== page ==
From Zines to Blogs: Exploring the Evolution of DIY Feminist Media

The Future is Ms. is an ongoing series of news reports by young feminists. This post is made possible by a grant from in support of teen journalists.

Em Oddesser, editor-in-chief of Teen Eye Magazine, began her editorial career at 14 when she created a Tumblr account. “I was getting bullied a lot in middle school,” Odesser, now 17, told Ms., “so it started off as posts saying ‘fake friends!’ and evolved into a fashion blog.” In due time, it became a full-fledged feminist magazine.

After Oddesser connected with fashion-inclined Tumblr user Zach Cannon on the platform, the two teens co-founded the magazine together, originally posting about the latest trends and covering events like New York Fashion Week. After Cannon’s departure two years ago, Odesser renovated the site’s content to be more feminist and politically bold. The magazine covered topics varying from cultural appropriation to Black Lives Matter to the Dakota Access Pipeline. Odesser also made sure the editorial staff was all women-identifying or non-binary.  

The Riot Grrrl Movement of the 90s helped shape Teen Eye Magazine. Oddesser took a year to listen to only female-produced art and began bopping to bands like Bikini Kill and Bratmobile. Posters of the metal feminists who dominated this counter culture line her walls.

This month marks the five-year anniversary of The Punk Singer, a documentary about the face of the Riot Grrrl movement, former Bikini Kill lead singer Kathleen Hanna. Riot grrrls like Hanna self-produced diary-esque zines with explicitly anti-establishment themes; while these original zine makers took an anarchist approach to changing the status quo, teens who follow in their wake, like Odesser, produce content that provides an alternative platform to intentionally compete with major outlets.

“Most professional platforms talk about our generation, but don’t include us in it,” said Odesser. “We want to prove that teens can be just as analytical and creative and palliative and awe-inspiring as anyone else.” Teen Eye magazine has an international reach and covers art, culture and fashion, with all contributors being under 19 years old. The New York-based publication has been viewed over 850,000 times.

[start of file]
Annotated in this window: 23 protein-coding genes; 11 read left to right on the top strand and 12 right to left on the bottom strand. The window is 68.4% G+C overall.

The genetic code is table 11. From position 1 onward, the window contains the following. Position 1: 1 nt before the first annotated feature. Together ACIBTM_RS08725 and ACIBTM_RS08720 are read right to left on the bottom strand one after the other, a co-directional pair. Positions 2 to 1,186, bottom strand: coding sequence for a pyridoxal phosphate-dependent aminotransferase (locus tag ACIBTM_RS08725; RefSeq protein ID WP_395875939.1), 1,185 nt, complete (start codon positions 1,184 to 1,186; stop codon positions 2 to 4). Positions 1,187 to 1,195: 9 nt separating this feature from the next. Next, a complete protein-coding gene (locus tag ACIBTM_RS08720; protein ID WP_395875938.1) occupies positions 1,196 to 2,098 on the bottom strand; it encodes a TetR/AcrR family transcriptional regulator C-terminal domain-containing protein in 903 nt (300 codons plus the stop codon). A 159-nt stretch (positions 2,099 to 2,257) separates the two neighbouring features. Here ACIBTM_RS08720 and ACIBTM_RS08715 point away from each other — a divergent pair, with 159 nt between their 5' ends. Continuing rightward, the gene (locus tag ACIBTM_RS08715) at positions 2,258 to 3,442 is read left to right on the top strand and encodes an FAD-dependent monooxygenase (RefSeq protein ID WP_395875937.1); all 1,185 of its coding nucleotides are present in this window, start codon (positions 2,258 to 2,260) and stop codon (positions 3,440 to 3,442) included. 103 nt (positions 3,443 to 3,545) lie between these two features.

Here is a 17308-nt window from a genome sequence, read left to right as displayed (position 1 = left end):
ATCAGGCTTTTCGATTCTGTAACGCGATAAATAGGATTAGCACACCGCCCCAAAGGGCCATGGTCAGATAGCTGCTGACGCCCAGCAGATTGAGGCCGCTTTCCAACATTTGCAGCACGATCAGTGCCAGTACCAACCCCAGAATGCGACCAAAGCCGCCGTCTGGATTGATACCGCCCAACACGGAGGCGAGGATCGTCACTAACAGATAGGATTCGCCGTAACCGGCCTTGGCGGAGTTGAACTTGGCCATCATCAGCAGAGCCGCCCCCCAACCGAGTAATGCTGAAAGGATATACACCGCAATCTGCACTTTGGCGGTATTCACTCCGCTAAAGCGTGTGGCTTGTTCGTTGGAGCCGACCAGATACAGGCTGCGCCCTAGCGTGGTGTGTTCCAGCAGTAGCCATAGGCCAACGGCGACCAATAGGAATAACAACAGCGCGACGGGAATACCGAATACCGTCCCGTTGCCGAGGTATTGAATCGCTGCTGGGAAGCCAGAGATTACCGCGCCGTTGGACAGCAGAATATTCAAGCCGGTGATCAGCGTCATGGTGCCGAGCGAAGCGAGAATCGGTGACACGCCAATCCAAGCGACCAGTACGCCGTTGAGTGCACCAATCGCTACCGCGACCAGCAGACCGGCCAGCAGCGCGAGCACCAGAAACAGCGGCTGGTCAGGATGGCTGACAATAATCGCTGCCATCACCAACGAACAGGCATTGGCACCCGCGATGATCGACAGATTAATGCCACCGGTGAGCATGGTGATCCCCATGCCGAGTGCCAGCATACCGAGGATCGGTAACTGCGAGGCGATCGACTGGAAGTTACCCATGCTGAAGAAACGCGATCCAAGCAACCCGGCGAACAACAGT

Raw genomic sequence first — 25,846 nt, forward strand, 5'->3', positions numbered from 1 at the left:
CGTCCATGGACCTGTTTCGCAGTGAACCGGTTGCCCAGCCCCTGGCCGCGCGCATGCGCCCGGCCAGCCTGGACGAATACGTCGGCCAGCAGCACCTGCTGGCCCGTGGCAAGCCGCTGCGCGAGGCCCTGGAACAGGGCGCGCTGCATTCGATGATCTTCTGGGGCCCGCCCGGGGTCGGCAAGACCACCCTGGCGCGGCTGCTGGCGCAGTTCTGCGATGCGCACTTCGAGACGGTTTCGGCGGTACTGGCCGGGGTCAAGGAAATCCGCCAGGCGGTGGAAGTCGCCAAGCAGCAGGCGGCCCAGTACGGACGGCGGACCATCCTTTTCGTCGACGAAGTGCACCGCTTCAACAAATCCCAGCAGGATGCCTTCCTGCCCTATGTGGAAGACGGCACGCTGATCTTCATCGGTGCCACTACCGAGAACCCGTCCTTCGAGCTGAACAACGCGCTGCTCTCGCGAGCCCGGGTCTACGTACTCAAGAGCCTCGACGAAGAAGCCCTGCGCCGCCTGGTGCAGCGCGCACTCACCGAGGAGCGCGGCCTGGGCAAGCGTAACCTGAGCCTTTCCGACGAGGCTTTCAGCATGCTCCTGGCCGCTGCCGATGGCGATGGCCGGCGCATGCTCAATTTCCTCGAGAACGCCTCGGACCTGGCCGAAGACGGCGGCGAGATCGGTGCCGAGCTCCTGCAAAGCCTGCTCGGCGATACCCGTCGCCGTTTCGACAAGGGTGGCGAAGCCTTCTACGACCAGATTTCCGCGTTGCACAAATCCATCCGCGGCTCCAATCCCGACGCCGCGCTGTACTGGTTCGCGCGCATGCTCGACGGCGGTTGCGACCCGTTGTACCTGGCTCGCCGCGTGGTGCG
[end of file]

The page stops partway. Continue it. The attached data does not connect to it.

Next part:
Janell Hobson, an associate professor of Women’s, Gender and Sexuality Studies at the University at Albany, State University of New York, thinks initiatives like Teen Eye showcase how this generation of young women has been equipped with the right tools to make such transformative content. “We are definitely seeing a new movement,” said Hobson.  “Young women have benefitted from being exposed to the language of feminism. They’re writing about 21st century concerns and then influencing the culture at large.”

Hobson’s words are reflected in teen publications across the country, including Forthwrite Magazine, an online publication prioritizing feminism-oriented content from a teen’s perspective. “If young women can see that their voices are valuable and that the world needs to hear them at this age,” co-editor-in-chief, Alexandra Miller, 17, said, “it’s only going to lead to a lifetime of them feeling like they are worthy.”

Forthwrite publishes news articles, opinion pieces and creative worksPieces include “Let’s Get Rid of the Burn Book Already,” by co-editor-in-chief Jenna Browne, 18—a call to action encouraging young women not too see other women as competition, but as allies. The all-female editor trio, Allyson Roche, 17, Browne and Miller have spoken with CNN’s Dana Bash and Brooke Baldwin, asking career-focused questions on behalf of young girls looking to go into journalism. However, their publication also covers issues varying from the opioid crisis to ISIS involvement in the Philippines.

For many online teen-produced publications, international contributors add credibility to their work. Compared to the Riot Grrrl movement, where teens mailed each other their DIY booklets, these online zines take advantage of the Internet’s reach. Crybaby Zine, for example, publishes content by teen contributors from Israel, England, Canada and Pakistan. In a recent post on their blog, editor-in-chief Remi Riordan, 18, interviewed The Bleeding Knees Club, an indie rock band from Australia. The piece explored the concepts behind the band’s creative works and fleshed out the personalities of the members.

Riordan seeks to expose her audience to new ideas and encourages them to think differently.  “I hope they learn something,” Riordan says of her readers. “At least in the print magazine our essays, a lot of the time, you can be educated through them.”

These new online publication stick to their roots when it comes to celebrating the voices of young women. Artistic freedom is key even for the journalistic themed magazines, including The Highly Independent, created in response to a school’s restrictive student newspaper environment.

“We don’t shame voices and we don’t censor voices,” said co-editor-in-chief Proof Schubert Reed, 15, about her New York-based publication. “We encourage teens to share their stories, and we don’t put people down for not having the greatest quality writing or for not being qualified enough or for not talking about the quote on quote ‘right thing.’”

In the spirit of Bikini Kill: When these teens write, we read “revolution.

The Future is Ms. is committed to amplifying the voices of young women everywhere. Share one of your own stories about your path to empowerment at


Melat Eskender is the copy editor of her school newspaper, The Beacon, in Columbus, Ohio.